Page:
Shortly after its launch, reports began speculating that the app’s “Poké stop” locations favored white neighborhoods. Later, the Urban Institute released a study that found an average of 55 “Poke Stops” located in neighborhoods with a majority white population. Since then, the app has been called “inherently racist” by leaders of the Black Lives Matter movement and has battled the public outcry with justifications on the apparent geographic skew.
6) Admiral Insurance App Violates Facebook Data Policy
UK based insurance company Admiral, made the news in November after getting a hand slap from Facebook. The company intended to launch an app offering discounted car insurance premiums to first time drivers using an algorithm that scanned a user’s Facebook posts. The algorithm was designed to offer additional discounts or specials based on a user’s personality traits and characteristics revealed through the scanning of their Facebook posts.
Facebook quickly put an end to their plans only a few hours prior to the scheduled launch as it directly violated the use of Facebook data. Specifically, clause 3.15 of the policy which “prohibits the use of data obtained from Facebook to make decisions about eligibility, including whether to approve or reject an application or how much interest to charge on a loan.”
It’s a reminder for any company planning to leverage Facebook data to conduct proper due diligence before writing an algorithm that doesn’t adhere to Facebook’s data usage policies.
7) Microsoft’s Teen Chatbot Goes Racist and Homophobic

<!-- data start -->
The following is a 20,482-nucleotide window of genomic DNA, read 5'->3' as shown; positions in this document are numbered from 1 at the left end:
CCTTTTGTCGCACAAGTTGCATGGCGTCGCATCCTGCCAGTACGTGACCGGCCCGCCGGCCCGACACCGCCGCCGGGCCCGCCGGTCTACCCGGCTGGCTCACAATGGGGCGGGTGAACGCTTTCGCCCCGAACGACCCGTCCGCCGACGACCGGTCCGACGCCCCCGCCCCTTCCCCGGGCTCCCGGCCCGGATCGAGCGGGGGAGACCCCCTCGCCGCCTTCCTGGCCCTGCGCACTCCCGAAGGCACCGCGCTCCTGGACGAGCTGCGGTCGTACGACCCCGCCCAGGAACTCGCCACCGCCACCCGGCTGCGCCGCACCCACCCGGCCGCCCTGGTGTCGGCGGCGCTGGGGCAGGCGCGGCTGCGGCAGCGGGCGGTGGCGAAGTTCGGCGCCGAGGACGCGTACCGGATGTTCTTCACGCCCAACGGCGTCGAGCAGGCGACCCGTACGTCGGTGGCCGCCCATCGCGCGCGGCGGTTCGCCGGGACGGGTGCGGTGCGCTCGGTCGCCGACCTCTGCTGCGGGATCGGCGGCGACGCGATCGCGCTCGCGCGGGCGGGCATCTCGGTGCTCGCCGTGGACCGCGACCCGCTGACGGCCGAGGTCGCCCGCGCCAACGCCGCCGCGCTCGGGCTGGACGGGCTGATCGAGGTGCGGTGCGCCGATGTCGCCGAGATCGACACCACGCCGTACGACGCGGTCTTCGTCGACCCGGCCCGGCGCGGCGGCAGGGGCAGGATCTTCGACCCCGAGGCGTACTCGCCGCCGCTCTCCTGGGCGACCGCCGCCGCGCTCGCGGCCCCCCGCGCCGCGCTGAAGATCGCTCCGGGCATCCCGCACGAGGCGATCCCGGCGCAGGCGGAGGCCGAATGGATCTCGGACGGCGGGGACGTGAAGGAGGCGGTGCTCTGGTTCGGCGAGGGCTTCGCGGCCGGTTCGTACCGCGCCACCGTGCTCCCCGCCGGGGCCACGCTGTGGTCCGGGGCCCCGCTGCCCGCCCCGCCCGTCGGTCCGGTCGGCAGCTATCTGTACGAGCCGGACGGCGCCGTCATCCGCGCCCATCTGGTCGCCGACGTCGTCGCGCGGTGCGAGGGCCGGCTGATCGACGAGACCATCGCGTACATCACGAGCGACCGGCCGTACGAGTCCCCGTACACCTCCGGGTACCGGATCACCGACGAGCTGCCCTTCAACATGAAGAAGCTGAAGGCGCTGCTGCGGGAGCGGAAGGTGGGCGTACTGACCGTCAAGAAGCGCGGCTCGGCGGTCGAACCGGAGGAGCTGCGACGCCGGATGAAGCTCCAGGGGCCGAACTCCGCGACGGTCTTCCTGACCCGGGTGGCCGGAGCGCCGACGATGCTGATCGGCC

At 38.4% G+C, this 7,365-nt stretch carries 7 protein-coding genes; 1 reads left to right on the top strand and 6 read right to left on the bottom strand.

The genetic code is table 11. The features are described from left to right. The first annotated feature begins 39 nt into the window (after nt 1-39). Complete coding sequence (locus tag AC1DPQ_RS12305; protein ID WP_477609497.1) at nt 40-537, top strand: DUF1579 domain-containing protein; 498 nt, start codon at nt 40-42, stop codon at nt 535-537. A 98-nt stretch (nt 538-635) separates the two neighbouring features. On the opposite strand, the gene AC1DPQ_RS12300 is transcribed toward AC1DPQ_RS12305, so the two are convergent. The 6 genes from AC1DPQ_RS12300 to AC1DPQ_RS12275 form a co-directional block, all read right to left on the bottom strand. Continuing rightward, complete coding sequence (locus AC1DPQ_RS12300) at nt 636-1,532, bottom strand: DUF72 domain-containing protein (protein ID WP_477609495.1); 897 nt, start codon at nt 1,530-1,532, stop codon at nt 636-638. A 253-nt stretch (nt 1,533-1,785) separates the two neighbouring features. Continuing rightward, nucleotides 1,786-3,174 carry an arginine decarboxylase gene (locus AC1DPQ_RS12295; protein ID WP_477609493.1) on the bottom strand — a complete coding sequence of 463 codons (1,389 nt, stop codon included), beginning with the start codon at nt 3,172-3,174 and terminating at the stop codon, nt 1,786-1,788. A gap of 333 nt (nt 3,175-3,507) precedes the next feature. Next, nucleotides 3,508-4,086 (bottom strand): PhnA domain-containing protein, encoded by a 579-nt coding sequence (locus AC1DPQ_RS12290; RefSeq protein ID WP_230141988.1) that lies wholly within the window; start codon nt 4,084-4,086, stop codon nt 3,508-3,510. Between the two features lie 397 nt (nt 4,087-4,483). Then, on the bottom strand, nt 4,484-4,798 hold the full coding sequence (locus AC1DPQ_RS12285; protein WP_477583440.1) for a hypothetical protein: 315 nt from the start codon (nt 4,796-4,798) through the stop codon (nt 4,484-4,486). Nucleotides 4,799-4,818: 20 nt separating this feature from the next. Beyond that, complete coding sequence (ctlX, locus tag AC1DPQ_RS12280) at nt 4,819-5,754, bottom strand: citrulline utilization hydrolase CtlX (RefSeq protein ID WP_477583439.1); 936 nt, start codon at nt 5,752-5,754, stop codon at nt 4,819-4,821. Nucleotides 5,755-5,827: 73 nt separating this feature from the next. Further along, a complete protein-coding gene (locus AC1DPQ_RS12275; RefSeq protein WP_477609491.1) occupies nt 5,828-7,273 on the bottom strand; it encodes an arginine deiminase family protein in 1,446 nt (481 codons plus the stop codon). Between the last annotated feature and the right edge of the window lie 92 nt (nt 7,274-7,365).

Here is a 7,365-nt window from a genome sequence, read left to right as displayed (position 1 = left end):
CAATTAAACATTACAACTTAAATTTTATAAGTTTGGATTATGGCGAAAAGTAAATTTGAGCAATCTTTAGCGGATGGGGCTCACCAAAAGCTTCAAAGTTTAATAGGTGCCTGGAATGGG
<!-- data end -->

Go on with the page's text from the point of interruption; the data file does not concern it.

Less than a day after the debut of Tay, Microsoft’s AI chatbot, modeled to learn from conversations and speak like a millennial, was promptly taken offline. Launched in March, “Tay.ai” quickly became everything that is wrong with the internet, morphing into a “sexist, racist monster.”
The experiment, launched as Microsoft’s attempt to form a relationship with teens, displayed all that is wrong in using communication mimicry for AI algorithms. In less than 24 hours, Tay had gained more than 50,000 followers and produced nearly 100,000 tweets, slurred with bigotry and racism. Microsoft pulled Tay off Twitter with a formal apology after the embarrassing debut and promised to, “look to bring Tay back only when we are confident we can better anticipate malicious intent that conflicts with our principles and values.”
These blunders and oversights should serve as lessons that all of us can learn from entering the new year. As data becomes the thread that weaves together everything from our television show selections to self-driving automobiles, learning “what not to do” is just as important as learning “what to do.”
About the Author
Elie Khoury is the co-founder and CEO of Woopra, a customer intelligence platform that helps businesses centralize customer engagement across all channels. An engineer by trade, CEO by profession, Elie built Woopra under the belief that data made accessible to everyone in the organization would empower all employees to make better-informed, data-driven decisions.
He studied computer science at the Lebanese American University where he built the first generation of Woopra in 2007. In addition to Woopra, he co-founded YallaStartup, a non-profit organization established to foster entrepreneurship in the Middle East and North Africa.